This book uniquely focuses on human rights issues associated with tourism development and tourism businesses. Tourism is a manifestation of globalization and it intersects with human rights on so many levels. These implications are increasingly relevant in light of the COVID-19 pandemic and subsequent global economic hardship.
Split into two main sections, the first establishes a background to human rights issues with reference to tourism, and the second provides a multi-disciplinary analysis of a range of selected human rights issues in tourism; these include displacement, security, privacy, discrimination, freedom of movement, the rights of Indigenous people, sex tourism and labour conditions. All chapters include case studies to showcase specific issues such as legal rulings or tourism policies/regulations. This book is written by a highly regarded team of authors specializing in tourism studies and human rights law.
This significant volume on the interaction between tourism development and the safeguarding of human rights will be of interest to a variety of disciplines, in the fields of tourism, political science and tourism/human rights.
Table of Contents
SECTION 1 Background of human rights in tourism
1 Introduction to human rights and civil rights in tourism and hospitality
2 Tourism enterprises and human rights
3 Human rights, development, and the Sustainable Development Goals
4 Politics, human rights, and tourism
SECTION 2 Human rights issues in tourism
5 Human security, human rights, and tourism
6 Right to privacy and tourism
7 Displacement in tourism
8 Discrimination of patrons in tourism establishments
9 Rights to freedom of movement and tourism
10 Human rights and labour conditions in tourism establishments
11 Human rights, the environment, and tourism
12 Indigenous people’s rights and tourism
13 Sex tourism
SECTION 3 Conclusion
14 Human rights in tourism: concluding remarks
A Universal Declaration of Human Rights (1948)
International Covenant on Civil and Political Rights
International Covenant on Economic, Social and Cultural Rights
Atsuko Hashimoto is Associate Professor in the Department of Geography and Tourism Studies at Brock University, Canada. Her research focuses on sociocultural, cross-cultural and human aspects of tourism, human rights and equity issues in tourism development, and issues in sustainable tourism development in rural areas. She holds a BA in Psychology from the University of British Columbia, Canada, and an MSc and PhD in Tourism Development and Management from the University of Surrey, UK. She has also worked for Tourism Canada (now Destination Canada) at the Canadian Embassy in Tokyo, Japan. She taught at the University of Luton (now University of Bedfordshire, UK) in the Department of Tourism and Leisure Studies before immigrating to Canada to take up a position at Brock University.
Elif Härkönen, PhD, is an Associate Professor at the Department of Business Law at Linkoping University in Sweden. She has a background in international and comparative law with an LL.M. in International and Comparative Law from Tulane University, USA, as well as a doctorate degree in private law from Gothenburg University, Sweden. She is licensed to practice law in Sweden and the state of New York. She holds a National Committee on Accreditation Certificate of Qualification in Canadian Law. Dr. Härkönen has published articles in tourism and legal journals in subjects ranging from child sex tourism to human rights, supply chain management and corporate social responsibility/corporate criminal liability. She has been responsible for a course in Tourism and Hospitality Law at the post-graduate level and was a member of the advisory board of the MSc of Tourism and Hospitality Management Program at Gothenburg University. She contributed as a Global Study Partner to the 2016 ECPAT Global Study on Sexual Exploitation of Children in Travel and Tourism.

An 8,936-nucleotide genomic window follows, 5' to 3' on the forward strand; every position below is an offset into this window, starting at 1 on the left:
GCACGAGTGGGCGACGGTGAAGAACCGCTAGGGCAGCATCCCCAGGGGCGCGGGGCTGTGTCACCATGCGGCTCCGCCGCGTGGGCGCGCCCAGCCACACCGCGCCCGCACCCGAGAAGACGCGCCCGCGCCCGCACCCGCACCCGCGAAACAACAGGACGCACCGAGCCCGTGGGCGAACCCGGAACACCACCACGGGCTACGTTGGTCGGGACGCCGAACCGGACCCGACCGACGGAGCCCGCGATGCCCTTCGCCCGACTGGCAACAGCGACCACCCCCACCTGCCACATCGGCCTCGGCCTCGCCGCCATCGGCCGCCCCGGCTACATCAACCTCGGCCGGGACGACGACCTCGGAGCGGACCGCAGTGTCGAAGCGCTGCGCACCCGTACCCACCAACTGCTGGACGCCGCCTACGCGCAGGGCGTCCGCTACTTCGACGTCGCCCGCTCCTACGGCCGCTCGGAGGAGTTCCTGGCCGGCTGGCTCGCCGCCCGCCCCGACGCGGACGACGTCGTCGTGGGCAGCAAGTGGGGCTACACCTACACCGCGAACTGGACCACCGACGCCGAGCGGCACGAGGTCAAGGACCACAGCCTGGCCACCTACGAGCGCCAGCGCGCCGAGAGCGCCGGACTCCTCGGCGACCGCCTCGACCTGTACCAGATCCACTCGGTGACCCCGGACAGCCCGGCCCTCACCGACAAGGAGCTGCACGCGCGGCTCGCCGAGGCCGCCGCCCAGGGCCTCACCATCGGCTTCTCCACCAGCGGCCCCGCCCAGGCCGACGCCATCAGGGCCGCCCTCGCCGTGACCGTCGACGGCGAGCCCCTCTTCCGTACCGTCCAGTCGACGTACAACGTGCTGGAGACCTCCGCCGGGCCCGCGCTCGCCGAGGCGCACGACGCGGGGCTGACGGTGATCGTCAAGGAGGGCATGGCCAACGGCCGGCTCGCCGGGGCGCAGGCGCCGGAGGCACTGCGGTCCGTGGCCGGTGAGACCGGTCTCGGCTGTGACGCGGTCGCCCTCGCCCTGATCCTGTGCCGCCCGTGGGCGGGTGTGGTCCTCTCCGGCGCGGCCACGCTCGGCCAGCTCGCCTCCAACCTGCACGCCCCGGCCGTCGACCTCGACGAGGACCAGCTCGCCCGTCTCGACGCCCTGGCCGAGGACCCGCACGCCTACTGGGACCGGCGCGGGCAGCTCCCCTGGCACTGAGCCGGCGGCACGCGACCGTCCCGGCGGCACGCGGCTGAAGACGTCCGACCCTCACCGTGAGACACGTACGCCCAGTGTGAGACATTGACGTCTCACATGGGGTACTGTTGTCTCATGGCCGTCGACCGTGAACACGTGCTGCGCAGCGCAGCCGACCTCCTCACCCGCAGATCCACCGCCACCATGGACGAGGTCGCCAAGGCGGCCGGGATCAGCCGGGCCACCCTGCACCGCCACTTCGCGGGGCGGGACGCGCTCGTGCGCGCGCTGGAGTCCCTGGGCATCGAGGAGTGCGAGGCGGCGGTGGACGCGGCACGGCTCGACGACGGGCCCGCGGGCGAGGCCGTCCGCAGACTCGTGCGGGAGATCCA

Edward Nkyi is a Director at The Salvation Army Northumberland (Cobourg and Port Hope) Community and Family Services in Ontario, Canada. Edward has research interests in tourism, human rights, human security, international development and political economy. He holds an MA in Political Science from Brock University, Canada, and an LL.M. in Human Rights and Criminology from the University of Hull, UK. In addition, he has a BA in Political Science from the University of Ghana.
‘This book provides the reader with an extensive and analytic overview of the complex issue of human rights in tourism. It does so through the authors’ unique combination of expert knowledge in tourism, political science and law, bringing together theoretical and empirical perspectives in a clear and rewarding way. The book should be mandatory reading for researchers and students interested in understanding the notion of sustainability in tourism and its many connections to human rights issues.’
Kristina Nilsson Lindström, University of Gothenburg, Sweden
‘This is a very timely and welcome volume, written by experts in the field. Not only does the book deliver authoritative chapters on the concepts and contemporary thinking on tourism and human rights but then goes on to provide a range of cutting-edge, sometimes challenging and unsettling, examples and cases. The book fills a much-needed gap in the tourism literature and will become a classic in the field.’
Professor Chris Cooper, Leeds Beckett University, UK
‘The important relationship between human rights and tourism is an under researched field in tourism studies. Most tourists and tourism scholars do not let human rights get in the way of their international travel. The book provides a welcome addition to this neglected field and will hopefully serve to promote this important area of study to academics, students and policy makers alike.’
Professor C. Michael Hall, University of Canterbury, New Zealand